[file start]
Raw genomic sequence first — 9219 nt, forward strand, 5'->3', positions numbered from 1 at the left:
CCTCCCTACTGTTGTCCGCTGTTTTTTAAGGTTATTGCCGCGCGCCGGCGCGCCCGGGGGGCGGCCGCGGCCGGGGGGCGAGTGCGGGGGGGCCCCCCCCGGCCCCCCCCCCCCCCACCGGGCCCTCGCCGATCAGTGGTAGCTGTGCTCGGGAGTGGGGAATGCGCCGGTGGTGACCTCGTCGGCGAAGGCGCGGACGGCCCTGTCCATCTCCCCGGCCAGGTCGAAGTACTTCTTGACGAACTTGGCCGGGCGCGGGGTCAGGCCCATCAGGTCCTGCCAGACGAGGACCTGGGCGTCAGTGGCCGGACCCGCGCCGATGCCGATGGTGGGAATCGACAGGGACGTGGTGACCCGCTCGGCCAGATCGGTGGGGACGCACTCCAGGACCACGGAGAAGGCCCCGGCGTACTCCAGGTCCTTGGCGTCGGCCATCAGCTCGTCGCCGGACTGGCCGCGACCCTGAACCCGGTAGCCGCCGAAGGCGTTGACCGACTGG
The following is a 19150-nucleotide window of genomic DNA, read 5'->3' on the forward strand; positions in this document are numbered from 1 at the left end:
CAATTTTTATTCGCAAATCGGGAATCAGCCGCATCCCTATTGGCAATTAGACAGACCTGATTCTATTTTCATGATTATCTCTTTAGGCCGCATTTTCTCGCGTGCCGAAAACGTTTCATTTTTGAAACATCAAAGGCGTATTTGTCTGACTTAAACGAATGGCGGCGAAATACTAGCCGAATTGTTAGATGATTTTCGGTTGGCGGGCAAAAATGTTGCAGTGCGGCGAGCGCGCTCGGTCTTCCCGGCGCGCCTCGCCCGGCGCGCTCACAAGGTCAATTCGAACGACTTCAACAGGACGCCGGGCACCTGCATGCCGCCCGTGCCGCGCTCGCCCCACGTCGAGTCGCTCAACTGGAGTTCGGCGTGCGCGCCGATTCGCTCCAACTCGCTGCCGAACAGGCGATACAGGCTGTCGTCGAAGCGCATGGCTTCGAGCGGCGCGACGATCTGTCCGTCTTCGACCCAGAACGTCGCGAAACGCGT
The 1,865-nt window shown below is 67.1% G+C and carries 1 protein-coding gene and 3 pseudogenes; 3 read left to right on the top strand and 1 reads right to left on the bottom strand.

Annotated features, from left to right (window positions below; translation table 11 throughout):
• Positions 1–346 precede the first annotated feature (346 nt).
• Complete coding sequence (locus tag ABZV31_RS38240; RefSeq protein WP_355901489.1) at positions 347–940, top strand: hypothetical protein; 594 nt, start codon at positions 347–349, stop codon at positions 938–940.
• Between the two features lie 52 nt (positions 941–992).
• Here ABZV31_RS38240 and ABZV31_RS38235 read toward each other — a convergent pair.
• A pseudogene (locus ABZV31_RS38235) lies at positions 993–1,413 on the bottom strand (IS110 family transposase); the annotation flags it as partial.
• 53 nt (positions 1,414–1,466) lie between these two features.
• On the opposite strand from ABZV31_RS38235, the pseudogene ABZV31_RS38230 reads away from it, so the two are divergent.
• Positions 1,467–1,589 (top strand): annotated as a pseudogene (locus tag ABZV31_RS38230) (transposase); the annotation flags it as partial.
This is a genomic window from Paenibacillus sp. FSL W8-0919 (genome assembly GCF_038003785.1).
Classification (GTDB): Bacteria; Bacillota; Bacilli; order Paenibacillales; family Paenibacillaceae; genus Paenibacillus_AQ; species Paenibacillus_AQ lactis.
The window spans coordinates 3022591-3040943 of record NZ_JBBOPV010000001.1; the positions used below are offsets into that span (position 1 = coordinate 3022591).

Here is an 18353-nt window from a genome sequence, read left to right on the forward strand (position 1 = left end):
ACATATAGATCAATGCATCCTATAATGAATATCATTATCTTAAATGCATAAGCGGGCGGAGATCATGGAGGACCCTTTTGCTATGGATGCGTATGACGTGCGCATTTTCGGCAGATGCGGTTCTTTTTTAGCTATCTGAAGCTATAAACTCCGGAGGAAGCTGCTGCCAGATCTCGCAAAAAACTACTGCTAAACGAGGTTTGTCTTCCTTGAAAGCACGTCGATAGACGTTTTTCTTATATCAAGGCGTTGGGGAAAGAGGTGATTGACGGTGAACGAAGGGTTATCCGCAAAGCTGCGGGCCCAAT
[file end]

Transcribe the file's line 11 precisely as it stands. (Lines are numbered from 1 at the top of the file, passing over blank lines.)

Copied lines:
• A pseudogene (locus ABZV31_RS38235) lies at positions 993–1,413 on the bottom strand (IS110 family transposase); the annotation flags it as partial.